You should also avoid high-impact exercise or running her on hard surfaces for the first year of her life.
This doesn’t sound too horrible, but it’s actually a medical emergency. It’s called gastric dilation and volvulus syndrome (GDV). It means that the dog’s stomach fills with air and twists. This leads to pressure on the diaphragm and difficulty breathing.
This is protein deposits in a dog’s kidneys that can lead to organ failure. It’s a good idea to test for this with your Bracco Italiano’s annual exam.
These can include entropion, ectropion, and cataracts. Your vet will need to check her eyes regularly.
The Bracco Italiano’s ears need special care. She needs them checked frequently.
Always be on the lookout for changes in your Bracco Italiano’s temperament. This can be an indicator of a health problem. You should check with your vet for any unusual Bracco Italiano behaviors.
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Caring for the Bracco Italiano
Bracco Italiano Grooming
This breed is easy to groom. They have short coats, so Bracco Italiano shedding is not a major issue. The do need weekly brushing.
They need only occasional baths. You should not bathe this dog often as it strips the oils from the skin and can cause skin problems.
You should wipe her ears clean once or twice a week. Ask your vet for a recommendation for a good ear cleaner.
She also needs regular tooth brushing and nail trimming.
Bracco Italiano Diet
This is a large breed with a high metabolism, so your Bracco Italiano will eat a lot. If she is getting the recommended exercise, she may need a high-calorie diet.
You should feed a good-quality dry food twice daily instead of all at once in one meal. This will help prevent bloat.
Bracco Italiano Exercise
They also love to swim and to participate in organized dog sports. They need one to two hours of exercise a day, including playtime with the family.
If they get enough exercise, they will be quiet and calm in the house. If they don’t, they can become overactive and destructive (mostly chewing).
Finding a Bracco Italiano
Buying From a Breeder
This breed is still rare in North America. There are a few Bracco Italiano breeders online, but you should never buy a dog online without a trustworthy recommendation.
Chances are good that you would be purchasing a puppy mill dog. Puppy mill breeders often expose dogs to inhumane treatment.
Not surprisingly, they come with no health guarantees.
You would also be contributing to the practice of irresponsible breeding. Puppy mill breeders don’t concern themselves with the genetic health of their dogs. This weakens the health and temperament of the entire breed.
Responsible breeders guarantee their pups. They will take them back for any reason if needed. In fact, most require you to sign a contract agreeing to that up front.
A reputable breeder is always the way to go. Your best bet to find a quality Bracco Italiano for sale is through the Bracco Italiano Club of America (BICA).
Word of mouth is another good way to find a healthy puppy. Try visiting online forums for Bracco Italiano owners.
Another good option is to attend dog sporting events such as obedience and agility meets. There you could ask for breeder recommendations from current Bracco Italiano owners.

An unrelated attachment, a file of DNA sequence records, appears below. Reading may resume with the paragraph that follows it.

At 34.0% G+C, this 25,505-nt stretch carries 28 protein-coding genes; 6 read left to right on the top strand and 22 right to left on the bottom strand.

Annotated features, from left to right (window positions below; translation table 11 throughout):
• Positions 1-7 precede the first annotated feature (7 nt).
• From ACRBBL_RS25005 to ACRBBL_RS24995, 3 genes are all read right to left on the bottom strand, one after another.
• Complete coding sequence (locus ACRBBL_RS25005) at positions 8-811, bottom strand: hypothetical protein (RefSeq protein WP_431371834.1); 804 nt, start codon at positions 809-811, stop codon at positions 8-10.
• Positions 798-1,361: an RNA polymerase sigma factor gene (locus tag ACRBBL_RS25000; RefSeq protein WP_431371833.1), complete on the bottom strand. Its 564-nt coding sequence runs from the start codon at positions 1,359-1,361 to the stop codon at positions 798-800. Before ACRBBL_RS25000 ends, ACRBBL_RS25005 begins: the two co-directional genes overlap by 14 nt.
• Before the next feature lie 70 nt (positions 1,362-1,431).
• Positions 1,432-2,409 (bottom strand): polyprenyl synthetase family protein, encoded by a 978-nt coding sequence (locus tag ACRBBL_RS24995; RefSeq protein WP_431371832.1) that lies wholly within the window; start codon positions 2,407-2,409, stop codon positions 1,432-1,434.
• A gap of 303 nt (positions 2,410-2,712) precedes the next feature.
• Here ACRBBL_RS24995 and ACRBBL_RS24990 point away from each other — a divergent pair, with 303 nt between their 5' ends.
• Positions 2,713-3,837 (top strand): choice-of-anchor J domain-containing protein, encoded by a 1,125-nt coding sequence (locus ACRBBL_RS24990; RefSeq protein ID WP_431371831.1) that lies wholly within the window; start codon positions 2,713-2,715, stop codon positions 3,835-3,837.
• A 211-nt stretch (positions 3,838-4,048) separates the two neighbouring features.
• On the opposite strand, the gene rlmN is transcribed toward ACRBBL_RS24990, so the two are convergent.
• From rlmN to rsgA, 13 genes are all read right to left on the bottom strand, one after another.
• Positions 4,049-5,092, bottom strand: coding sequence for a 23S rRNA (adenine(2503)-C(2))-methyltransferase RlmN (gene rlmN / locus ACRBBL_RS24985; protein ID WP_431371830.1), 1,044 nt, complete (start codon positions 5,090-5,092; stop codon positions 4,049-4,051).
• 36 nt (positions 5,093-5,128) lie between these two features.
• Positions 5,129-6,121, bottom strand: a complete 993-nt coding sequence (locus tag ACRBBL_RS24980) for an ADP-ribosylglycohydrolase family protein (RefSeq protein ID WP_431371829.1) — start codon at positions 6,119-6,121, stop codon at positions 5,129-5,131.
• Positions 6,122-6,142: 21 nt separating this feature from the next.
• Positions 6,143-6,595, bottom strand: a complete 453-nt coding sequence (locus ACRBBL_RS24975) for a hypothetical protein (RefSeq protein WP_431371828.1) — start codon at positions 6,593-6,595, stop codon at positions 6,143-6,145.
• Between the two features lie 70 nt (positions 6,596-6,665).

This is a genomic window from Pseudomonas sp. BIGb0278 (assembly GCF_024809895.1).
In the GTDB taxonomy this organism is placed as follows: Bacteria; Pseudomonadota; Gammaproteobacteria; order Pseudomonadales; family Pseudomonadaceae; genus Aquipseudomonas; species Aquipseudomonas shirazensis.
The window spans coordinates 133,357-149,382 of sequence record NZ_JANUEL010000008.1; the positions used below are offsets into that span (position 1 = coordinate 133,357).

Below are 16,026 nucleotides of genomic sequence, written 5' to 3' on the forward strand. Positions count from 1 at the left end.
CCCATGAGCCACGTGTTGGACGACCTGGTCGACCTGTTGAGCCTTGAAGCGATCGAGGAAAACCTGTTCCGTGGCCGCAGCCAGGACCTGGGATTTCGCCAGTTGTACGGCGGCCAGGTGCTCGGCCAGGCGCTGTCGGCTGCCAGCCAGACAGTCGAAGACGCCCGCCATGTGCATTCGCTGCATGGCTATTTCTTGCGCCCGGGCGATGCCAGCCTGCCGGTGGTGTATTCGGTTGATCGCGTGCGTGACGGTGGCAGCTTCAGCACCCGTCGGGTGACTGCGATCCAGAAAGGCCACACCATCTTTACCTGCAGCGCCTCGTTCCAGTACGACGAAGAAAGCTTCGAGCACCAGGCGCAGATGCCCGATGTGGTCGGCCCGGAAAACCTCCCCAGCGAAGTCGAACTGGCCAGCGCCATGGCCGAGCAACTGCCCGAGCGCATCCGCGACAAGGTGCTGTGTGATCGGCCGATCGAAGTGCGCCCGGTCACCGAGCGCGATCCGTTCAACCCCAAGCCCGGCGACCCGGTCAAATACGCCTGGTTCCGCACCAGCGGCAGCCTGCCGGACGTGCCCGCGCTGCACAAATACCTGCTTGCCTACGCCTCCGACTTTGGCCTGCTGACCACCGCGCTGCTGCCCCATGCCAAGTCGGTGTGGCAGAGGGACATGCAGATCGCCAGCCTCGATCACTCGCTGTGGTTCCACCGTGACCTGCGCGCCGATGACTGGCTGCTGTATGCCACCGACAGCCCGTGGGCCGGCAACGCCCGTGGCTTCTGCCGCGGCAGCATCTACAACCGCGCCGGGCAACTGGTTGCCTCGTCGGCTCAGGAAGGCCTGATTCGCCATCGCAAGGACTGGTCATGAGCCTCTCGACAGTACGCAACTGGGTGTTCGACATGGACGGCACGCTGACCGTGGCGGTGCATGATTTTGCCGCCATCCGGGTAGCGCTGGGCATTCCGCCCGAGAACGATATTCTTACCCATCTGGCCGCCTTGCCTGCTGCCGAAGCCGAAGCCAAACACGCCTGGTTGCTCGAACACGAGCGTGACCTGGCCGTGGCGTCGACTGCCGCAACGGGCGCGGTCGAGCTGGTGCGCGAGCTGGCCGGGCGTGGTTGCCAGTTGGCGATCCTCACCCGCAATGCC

Once you have found a breeder, if possible you should plan a visit to the breeder site.
You will want to be sure the facility is clean and the dogs look healthy. A site visit will also give you the opportunity to ask questions.
A responsible breeder screens for the Bracco Italiano’s potential health conditions. They will also be able to tell you about the health of the parents and how the pup has been socialized.
Bracco Italiano price for puppies is from $800 to $1200.
Bracco Italiano Adoption
Again, this breed is still rare in North America. It may take patience if you’re looking for a Bracco Italiano for adoption.
But adopting an adult Bracco Italiano is so worthwhile. Of course, you would be changing the life of a dog that needs a loving home.
But there are other advantages to adopting an adult dog. If you get your Bracco Italiano from a shelter or rescue, it will be spayed or neutered.
Its immunizations will be up to date. It will probably have at least some basic training. And it will have had a health screening.
It is also likely to be housebroken and possibly microchipped.
The Bracco Italiano cost would be less than buying from a breeder. Most shelters charge from $75 to $250 for an adult dog. Bracco Italiano rescues generally charge a little more, from $200 to $500 plus shipping if needed.
If you choose to go this route, you’ll want to alert any shelters in your area that you’re looking for one.
You could also try the Bracco Italiano Rescue Organisation (BIRO). This is a worldwide group that “rehomes abroad.”
Whether you choose to search shelters or rescues or both, let them know if you would consider a Bracco Italiano mix.
A mix can be a great way to go. A mixed breed would probably be easier to find and would shorten your search time.
It’s possible to get a mixed breed with purebred Bracco Italiano traits. As a bonus, mixed breeds often have a lower risk of breed-specific health conditions.
Is the Bracco Italiano the Right Breed for You?
So you know the joys and challenges of owning a Bracco Italiano. The keys to successfully raising one are providing an active life and respecting her sensitivity.
If your family is a hunting or sports-oriented one, this breed could be the one for you. She needs a lot of physical and mental stimulation and firm training. If you can give her these, the Bracco Italiano temperament will reward you with years of loving loyalty.